Saturday, August 18, 2012

Virtual Dementia

The following post has been copied, with permission, from attorney, John Roberts, who practice in Longmeadow, Massachusetts.  His original post is located here.

When I read this I thought that this was a great idea that would allow others to experience the sensations and emotions experienced by a person with diminished capacity, perhaps even Alzheimbers' disease.  This type of "tour" might allow more empathy from loved ones and caregivers.  Here is Mr. Roberts post:

Read more . . .

Monday, July 16, 2012

Joe Paterno's Will

After Joe Paterno's death, in an unusual move, the probate court entered an order sealing his Will from being released to the public. This was very unusual because when a Will is filed with the probate court it generally becomes part of the public record. Anyone who wants could march down to the court and review the Will and even make a copy. However, the court later rescinded its order and opened it up for public inspection.  See an article on this here.

From this article is appears that Mr. Paterno did his planinng around a revocable trust. The Will provided his wife was to receive all tangible personal property such as furnishings, artwork, and similar items. However, the Will provided that all other assets were to pass to his revocable trust which remains private. A trust typically does not have to be filed with the probate court and thus will not be made public. We do not know who the beneficairies are of the trust but we can surmise Mr. Paterno set up a plan to reduce estate taxes and provide for his wife and children.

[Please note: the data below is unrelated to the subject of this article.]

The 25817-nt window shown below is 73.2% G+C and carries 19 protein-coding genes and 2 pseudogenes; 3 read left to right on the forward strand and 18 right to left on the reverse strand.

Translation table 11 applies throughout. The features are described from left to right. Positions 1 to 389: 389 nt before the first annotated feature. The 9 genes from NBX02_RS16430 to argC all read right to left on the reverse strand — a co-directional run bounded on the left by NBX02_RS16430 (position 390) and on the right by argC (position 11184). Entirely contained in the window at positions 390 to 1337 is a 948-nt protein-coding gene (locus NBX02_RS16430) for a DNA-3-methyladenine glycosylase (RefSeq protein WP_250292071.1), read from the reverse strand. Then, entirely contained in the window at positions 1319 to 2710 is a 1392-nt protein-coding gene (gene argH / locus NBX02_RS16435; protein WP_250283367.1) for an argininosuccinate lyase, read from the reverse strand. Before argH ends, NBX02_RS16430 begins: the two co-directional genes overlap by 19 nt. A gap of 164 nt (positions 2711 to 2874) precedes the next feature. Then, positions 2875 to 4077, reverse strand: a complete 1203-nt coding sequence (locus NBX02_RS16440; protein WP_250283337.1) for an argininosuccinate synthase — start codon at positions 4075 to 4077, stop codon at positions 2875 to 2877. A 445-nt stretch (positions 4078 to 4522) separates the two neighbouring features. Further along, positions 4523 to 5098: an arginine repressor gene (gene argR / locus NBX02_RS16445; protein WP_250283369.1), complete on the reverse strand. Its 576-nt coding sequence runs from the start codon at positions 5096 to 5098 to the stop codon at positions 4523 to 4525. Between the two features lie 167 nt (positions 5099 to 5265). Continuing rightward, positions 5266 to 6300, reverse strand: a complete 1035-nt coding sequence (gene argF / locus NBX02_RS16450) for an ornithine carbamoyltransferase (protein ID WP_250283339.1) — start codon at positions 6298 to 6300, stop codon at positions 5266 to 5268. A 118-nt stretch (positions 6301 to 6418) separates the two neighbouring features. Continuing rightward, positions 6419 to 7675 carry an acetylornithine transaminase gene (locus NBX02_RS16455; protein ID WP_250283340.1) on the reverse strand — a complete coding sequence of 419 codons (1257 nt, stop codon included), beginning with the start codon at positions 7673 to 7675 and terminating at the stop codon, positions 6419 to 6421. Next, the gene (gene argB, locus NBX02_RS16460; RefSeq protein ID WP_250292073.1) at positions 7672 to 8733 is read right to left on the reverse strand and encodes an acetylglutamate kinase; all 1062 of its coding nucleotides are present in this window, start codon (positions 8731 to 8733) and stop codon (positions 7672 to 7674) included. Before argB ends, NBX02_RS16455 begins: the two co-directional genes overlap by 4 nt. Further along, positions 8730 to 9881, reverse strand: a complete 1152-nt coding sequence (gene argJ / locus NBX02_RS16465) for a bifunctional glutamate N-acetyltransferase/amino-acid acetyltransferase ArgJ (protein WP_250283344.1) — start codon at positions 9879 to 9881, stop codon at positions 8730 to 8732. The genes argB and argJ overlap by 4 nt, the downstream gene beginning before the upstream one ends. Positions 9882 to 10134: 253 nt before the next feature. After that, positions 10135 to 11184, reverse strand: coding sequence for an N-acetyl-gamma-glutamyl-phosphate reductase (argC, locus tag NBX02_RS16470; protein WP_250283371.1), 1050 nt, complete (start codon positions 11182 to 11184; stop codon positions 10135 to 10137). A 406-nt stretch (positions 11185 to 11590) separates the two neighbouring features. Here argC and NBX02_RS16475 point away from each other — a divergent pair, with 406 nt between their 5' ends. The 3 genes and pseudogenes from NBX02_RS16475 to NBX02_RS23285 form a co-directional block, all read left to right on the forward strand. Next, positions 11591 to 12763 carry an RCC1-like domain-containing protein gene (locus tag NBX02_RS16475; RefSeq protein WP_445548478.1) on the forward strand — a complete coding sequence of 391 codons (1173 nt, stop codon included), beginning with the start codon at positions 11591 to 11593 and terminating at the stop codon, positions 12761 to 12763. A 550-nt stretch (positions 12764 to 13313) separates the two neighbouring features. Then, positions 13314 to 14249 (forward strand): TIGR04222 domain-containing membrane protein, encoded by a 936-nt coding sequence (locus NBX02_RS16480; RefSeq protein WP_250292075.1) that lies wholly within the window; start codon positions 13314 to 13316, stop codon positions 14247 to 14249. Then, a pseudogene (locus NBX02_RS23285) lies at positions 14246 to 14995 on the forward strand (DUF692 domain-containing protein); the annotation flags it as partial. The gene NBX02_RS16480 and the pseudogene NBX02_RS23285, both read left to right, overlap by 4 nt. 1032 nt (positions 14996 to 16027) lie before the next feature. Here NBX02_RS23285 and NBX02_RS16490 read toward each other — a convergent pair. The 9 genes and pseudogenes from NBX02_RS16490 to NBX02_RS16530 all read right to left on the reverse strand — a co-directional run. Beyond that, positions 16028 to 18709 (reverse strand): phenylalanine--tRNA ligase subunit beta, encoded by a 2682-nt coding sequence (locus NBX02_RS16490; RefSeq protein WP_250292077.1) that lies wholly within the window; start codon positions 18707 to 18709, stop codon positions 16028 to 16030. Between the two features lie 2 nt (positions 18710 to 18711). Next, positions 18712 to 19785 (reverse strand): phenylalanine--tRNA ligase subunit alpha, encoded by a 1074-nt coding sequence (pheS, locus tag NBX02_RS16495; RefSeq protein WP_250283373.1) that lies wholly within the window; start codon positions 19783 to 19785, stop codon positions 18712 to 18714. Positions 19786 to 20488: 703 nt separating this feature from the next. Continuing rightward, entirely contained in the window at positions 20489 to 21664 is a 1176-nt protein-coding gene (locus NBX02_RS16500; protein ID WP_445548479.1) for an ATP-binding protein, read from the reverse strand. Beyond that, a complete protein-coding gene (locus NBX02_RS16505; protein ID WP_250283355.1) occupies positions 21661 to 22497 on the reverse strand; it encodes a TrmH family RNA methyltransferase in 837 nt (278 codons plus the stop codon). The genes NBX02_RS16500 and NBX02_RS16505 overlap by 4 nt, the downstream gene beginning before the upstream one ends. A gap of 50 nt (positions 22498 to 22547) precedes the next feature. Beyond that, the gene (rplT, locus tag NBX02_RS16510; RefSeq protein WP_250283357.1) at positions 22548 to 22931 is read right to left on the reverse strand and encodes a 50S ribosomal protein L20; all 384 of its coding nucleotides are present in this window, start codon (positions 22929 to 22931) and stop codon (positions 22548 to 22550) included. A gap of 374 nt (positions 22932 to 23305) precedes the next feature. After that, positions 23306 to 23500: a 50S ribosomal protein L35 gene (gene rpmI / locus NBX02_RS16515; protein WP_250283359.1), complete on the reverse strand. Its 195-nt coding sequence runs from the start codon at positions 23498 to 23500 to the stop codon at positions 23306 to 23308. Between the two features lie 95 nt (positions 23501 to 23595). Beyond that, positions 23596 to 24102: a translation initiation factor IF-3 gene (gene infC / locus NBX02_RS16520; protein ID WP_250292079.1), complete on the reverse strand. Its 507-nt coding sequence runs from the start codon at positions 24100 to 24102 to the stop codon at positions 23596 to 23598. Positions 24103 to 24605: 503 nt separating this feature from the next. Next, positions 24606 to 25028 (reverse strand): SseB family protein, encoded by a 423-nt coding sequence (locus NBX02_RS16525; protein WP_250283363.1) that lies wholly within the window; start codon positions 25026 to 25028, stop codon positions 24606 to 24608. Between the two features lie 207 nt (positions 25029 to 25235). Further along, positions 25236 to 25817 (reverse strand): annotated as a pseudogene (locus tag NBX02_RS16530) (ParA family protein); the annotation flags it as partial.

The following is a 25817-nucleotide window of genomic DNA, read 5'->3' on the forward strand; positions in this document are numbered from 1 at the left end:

If you value keeping your affairs private consider using a revocable trust as part of your planning. Trusts are not necessarily for everyone and you should seek competent legal counsel to decide if a trust would benefit you and your loved ones.

Thursday, July 12, 2012

Estate Planning for Zombies!

Estate Planning for Savvy Zombies.  Has the title caught your attention?  Check out this New York Times article for a fun look at estate planning for the undead. There may be creative tax planning tips buried deep in this article as well.  Forward this to any of your zombie friends. Here is the link.

Friday, March 23, 2012

Indiana Inheritance Tax Repeal (Actually a Phase Out)